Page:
… or how too many choices choke easy decision making
1995 was the year that the famous Jam Study was conducted in California. It’s not often that a single research project propels a university professor to the heights of fame, but that’s exactly what happened to Columbia Professor Sheena Iyengar. Draeger’s Supermarket, an up-scale gourmet food market in Menlo Park, California, was the perfect test location. At the time, Draegers offered “roughly 250 different varieties of mustard, 75 different varieties of olive oil, and over 300 varieties of jam.” Additionally, shoppers regularly encountered tasting tables where they could sample the enormous variety of gourmet foods that were offered.
Iyengar and her team set up a table with an assortment of jams for purchase with a simple twist. Every few hours she would re-set the table from 6 varieties of jam to 24 varieties, and then back again. On average, prospective customers typically tasted 2 jams, and everyone who visited the table was offered a $1 discount coupon towards a purchase.
10X more people chose to buy …
Now, here’s where it get’s interesting. A full 60% of the people who visited the tables were drawn to the large assortment, while only 40% chose to spend time at the small one. BUT, A WHOPPING 30% OF THE VISITORS TO THE SMALL TABLE BOUGHT JAM, while only 3 percent of those at the large assortment chose to buy!! 10X more people chose to buy when offered a smaller choice set.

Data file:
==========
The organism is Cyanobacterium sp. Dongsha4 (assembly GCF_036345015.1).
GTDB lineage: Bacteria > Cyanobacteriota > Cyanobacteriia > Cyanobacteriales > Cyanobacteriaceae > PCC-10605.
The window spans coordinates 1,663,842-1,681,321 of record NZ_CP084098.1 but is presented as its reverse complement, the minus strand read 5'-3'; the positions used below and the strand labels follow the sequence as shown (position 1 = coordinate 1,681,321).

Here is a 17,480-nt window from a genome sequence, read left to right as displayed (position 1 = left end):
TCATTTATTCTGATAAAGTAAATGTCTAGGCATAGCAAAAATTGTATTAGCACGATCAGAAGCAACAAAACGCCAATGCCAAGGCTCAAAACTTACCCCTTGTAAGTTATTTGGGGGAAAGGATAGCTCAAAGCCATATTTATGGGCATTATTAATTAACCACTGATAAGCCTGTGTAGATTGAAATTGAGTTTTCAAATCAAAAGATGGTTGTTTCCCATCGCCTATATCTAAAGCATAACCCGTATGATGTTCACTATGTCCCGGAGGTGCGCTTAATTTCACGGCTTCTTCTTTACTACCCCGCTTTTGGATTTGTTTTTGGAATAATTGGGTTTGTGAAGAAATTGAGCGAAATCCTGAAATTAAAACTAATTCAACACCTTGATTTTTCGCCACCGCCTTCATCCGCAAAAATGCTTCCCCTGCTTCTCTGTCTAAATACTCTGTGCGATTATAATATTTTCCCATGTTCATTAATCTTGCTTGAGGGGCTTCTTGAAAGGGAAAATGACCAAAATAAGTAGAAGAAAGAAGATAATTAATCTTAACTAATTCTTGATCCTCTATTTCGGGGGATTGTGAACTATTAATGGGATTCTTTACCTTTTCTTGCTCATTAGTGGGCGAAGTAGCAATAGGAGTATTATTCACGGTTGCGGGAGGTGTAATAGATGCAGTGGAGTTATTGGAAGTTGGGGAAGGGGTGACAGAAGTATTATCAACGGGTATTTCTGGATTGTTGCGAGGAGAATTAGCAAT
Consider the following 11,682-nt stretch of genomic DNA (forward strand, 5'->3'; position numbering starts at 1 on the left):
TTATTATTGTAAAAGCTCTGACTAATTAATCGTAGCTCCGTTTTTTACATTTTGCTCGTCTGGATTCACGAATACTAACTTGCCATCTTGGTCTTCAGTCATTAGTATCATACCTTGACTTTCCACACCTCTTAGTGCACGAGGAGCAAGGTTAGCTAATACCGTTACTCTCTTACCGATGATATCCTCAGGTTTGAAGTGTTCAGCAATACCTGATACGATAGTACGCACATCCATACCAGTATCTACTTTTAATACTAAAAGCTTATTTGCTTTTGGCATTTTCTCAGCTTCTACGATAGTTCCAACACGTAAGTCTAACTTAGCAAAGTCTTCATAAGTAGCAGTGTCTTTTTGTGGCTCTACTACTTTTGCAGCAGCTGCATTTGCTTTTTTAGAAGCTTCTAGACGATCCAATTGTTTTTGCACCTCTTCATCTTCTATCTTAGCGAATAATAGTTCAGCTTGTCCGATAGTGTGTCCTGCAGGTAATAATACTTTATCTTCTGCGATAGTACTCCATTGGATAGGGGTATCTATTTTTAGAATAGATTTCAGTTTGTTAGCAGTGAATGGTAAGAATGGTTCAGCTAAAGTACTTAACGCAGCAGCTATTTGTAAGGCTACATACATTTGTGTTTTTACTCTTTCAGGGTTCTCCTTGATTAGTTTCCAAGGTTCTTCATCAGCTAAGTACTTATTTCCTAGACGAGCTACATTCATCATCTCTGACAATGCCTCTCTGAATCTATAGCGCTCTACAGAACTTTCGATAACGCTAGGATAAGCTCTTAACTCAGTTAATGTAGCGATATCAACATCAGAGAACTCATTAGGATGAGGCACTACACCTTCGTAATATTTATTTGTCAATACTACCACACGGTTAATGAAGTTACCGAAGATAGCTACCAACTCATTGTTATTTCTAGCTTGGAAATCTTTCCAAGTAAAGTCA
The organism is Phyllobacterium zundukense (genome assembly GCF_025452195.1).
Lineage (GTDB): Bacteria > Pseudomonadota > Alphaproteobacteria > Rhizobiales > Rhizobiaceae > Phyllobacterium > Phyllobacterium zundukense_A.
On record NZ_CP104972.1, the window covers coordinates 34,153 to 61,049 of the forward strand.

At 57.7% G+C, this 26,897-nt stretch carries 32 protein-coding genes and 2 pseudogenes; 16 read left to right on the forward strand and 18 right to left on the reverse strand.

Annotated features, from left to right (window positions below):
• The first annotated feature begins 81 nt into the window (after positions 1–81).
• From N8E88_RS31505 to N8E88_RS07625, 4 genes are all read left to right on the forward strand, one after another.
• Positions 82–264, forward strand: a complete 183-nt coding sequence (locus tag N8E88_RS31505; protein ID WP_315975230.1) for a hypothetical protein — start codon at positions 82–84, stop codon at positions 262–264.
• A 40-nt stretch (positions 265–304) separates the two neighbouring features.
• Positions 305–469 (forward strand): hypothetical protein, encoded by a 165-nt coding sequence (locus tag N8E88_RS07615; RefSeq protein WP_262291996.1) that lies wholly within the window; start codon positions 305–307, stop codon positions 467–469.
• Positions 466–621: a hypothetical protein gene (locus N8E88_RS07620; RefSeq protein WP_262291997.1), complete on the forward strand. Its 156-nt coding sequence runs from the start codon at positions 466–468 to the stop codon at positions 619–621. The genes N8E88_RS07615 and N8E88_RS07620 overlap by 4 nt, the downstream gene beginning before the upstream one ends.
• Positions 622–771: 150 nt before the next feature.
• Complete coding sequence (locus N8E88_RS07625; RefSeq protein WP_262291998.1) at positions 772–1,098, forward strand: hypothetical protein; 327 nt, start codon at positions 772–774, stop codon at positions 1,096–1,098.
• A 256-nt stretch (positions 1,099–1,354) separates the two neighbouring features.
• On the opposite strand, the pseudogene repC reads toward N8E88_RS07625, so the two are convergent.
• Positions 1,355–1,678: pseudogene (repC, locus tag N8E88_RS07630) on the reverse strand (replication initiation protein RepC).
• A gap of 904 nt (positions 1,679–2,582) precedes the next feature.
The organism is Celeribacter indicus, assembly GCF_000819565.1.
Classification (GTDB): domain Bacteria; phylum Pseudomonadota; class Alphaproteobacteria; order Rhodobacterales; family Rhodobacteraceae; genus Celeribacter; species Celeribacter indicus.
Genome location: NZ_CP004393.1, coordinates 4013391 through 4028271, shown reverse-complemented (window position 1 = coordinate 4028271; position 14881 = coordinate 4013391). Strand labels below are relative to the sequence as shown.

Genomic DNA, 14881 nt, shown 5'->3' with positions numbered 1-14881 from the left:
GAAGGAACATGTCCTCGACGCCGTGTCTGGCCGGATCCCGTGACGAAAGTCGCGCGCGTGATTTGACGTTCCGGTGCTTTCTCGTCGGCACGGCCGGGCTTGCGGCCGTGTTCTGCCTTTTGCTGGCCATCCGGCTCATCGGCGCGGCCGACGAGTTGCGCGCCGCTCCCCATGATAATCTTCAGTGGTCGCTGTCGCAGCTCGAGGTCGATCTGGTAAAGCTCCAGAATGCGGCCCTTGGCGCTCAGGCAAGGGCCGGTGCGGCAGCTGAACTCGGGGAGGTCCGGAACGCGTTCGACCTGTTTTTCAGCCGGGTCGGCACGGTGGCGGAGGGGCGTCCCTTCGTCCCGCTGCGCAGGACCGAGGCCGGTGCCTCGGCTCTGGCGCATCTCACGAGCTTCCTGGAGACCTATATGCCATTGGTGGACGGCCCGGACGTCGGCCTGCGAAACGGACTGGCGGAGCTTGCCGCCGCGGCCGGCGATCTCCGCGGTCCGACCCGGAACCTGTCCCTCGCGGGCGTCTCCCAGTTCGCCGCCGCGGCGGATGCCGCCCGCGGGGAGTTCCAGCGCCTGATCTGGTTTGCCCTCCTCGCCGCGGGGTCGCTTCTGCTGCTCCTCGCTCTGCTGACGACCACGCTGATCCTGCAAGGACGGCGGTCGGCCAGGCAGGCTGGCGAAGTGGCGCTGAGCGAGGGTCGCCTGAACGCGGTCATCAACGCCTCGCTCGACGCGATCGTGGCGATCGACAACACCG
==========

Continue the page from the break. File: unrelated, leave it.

When the researchers turned their sights to the impact of choice sets in US retirement savings plans, they discovered a very similar pattern to the jam study. When only 2 investment funds were offered in the plan, almost 75% of the future retirees chose to participate. But for every ten new fund choices added, participation rates typically dropped by up to 2%. One plan they examined offered 59 fund choices, and as expected participation rates were a lowly 60%!
The marketing lesson? Experiment with choice sets. Sometimes you will benefit by avoiding choice overload by keeping your choice set small and simple. But in other cases (think Starbuck’s menu of coffee variations) a wider assortment of options will also be desirable. Only testing will prove which method is best for you.